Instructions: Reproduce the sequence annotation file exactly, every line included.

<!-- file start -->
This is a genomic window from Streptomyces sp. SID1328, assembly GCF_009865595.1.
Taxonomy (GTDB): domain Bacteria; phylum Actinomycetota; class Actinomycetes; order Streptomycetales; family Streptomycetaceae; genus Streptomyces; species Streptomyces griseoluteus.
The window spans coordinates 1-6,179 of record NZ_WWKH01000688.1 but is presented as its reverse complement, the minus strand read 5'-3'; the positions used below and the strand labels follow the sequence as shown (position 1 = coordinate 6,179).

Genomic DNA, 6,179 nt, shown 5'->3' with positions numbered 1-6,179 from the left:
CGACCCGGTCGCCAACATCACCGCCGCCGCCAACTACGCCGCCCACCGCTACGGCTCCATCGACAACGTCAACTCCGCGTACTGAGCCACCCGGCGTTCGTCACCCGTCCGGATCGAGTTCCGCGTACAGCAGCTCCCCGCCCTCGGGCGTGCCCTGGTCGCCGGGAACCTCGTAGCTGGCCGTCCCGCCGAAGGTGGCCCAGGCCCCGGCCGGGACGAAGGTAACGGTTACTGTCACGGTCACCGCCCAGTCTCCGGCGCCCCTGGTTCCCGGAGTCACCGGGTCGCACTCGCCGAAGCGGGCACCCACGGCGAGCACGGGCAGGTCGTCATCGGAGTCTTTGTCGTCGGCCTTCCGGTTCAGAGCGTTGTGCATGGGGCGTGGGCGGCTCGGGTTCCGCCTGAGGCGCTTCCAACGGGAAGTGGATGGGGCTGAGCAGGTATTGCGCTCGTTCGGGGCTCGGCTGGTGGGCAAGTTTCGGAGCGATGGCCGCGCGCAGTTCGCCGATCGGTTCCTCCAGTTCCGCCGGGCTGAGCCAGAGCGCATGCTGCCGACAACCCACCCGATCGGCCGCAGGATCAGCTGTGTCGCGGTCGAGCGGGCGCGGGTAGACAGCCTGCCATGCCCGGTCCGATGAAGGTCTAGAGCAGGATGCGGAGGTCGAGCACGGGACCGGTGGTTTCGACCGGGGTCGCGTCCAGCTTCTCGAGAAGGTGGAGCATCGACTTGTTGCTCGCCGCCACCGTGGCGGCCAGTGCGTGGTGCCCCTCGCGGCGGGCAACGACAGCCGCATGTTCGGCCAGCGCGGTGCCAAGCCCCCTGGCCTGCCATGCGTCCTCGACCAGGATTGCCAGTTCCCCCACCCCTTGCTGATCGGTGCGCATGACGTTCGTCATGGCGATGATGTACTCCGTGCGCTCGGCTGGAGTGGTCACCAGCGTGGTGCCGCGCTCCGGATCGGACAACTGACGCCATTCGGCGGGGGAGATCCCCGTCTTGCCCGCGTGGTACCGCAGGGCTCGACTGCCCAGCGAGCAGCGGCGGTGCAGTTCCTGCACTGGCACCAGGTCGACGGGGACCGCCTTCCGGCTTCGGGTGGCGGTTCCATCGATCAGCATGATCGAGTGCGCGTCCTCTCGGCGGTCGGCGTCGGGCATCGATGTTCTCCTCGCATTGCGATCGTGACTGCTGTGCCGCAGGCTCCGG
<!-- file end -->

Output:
This is a genomic window from Streptomyces sp. SID1328, assembly GCF_009865595.1.
Taxonomy (GTDB): domain Bacteria; phylum Actinomycetota; class Actinomycetes; order Streptomycetales; family Streptomycetaceae; genus Streptomyces; species Streptomyces griseoluteus.
The window spans coordinates 1-6,179 of record NZ_WWKH01000688.1 but is presented as its reverse complement, the minus strand read 5'-3'; the positions used below and the strand labels follow the sequence as shown (position 1 = coordinate 6,179).

Genomic DNA, 6,179 nt, shown 5'->3' with positions numbered 1-6,179 from the left:
CGACCCGGTCGCCAACATCACCGCCGCCGCCAACTACGCCGCCCACCGCTACGGCTCCATCGACAACGTCAACTCCGCGTACTGAGCCACCCGGCGTTCGTCACCCGTCCGGATCGAGTTCCGCGTACAGCAGCTCCCCGCCCTCGGGCGTGCCCTGGTCGCCGGGAACCTCGTAGCTGGCCGTCCCGCCGAAGGTGGCCCAGGCCCCGGCCGGGACGAAGGTAACGGTTACTGTCACGGTCACCGCCCAGTCTCCGGCGCCCCTGGTTCCCGGAGTCACCGGGTCGCACTCGCCGAAGCGGGCACCCACGGCGAGCACGGGCAGGTCGTCATCGGAGTCTTTGTCGTCGGCCTTCCGGTTCAGAGCGTTGTGCATGGGGCGTGGGCGGCTCGGGTTCCGCCTGAGGCGCTTCCAACGGGAAGTGGATGGGGCTGAGCAGGTATTGCGCTCGTTCGGGGCTCGGCTGGTGGGCAAGTTTCGGAGCGATGGCCGCGCGCAGTTCGCCGATCGGTTCCTCCAGTTCCGCCGGGCTGAGCCAGAGCGCATGCTGCCGACAACCCACCCGATCGGCCGCAGGATCAGCTGTGTCGCGGTCGAGCGGGCGCGGGTAGACAGCCTGCCATGCCCGGTCCGATGAAGGTCTAGAGCAGGATGCGGAGGTCGAGCACGGGACCGGTGGTTTCGACCGGGGTCGCGTCCAGCTTCTCGAGAAGGTGGAGCATCGACTTGTTGCTCGCCGCCACCGTGGCGGCCAGTGCGTGGTGCCCCTCGCGGCGGGCAACGACAGCCGCATGTTCGGCCAGCGCGGTGCCAAGCCCCCTGGCCTGCCATGCGTCCTCGACCAGGATTGCCAGTTCCCCCACCCCTTGCTGATCGGTGCGCATGACGTTCGTCATGGCGATGATGTACTCCGTGCGCTCGGCTGGAGTGGTCACCAGCGTGGTGCCGCGCTCCGGATCGGACAACTGACGCCATTCGGCGGGGGAGATCCCCGTCTTGCCCGCGTGGTACCGCAGGGCTCGACTGCCCAGCGAGCAGCGGCGGTGCAGTTCCTGCACTGGCACCAGGTCGACGGGGACCGCCTTCCGGCTTCGGGTGGCGGTTCCATCGATCAGCATGATCGAGTGCGCGTCCTCTCGGCGGTCGGCGTCGGGCATCGATGTTCTCCTCGCATTGCGATCGTGACTGCTGTGCCGCAGGCTCCGG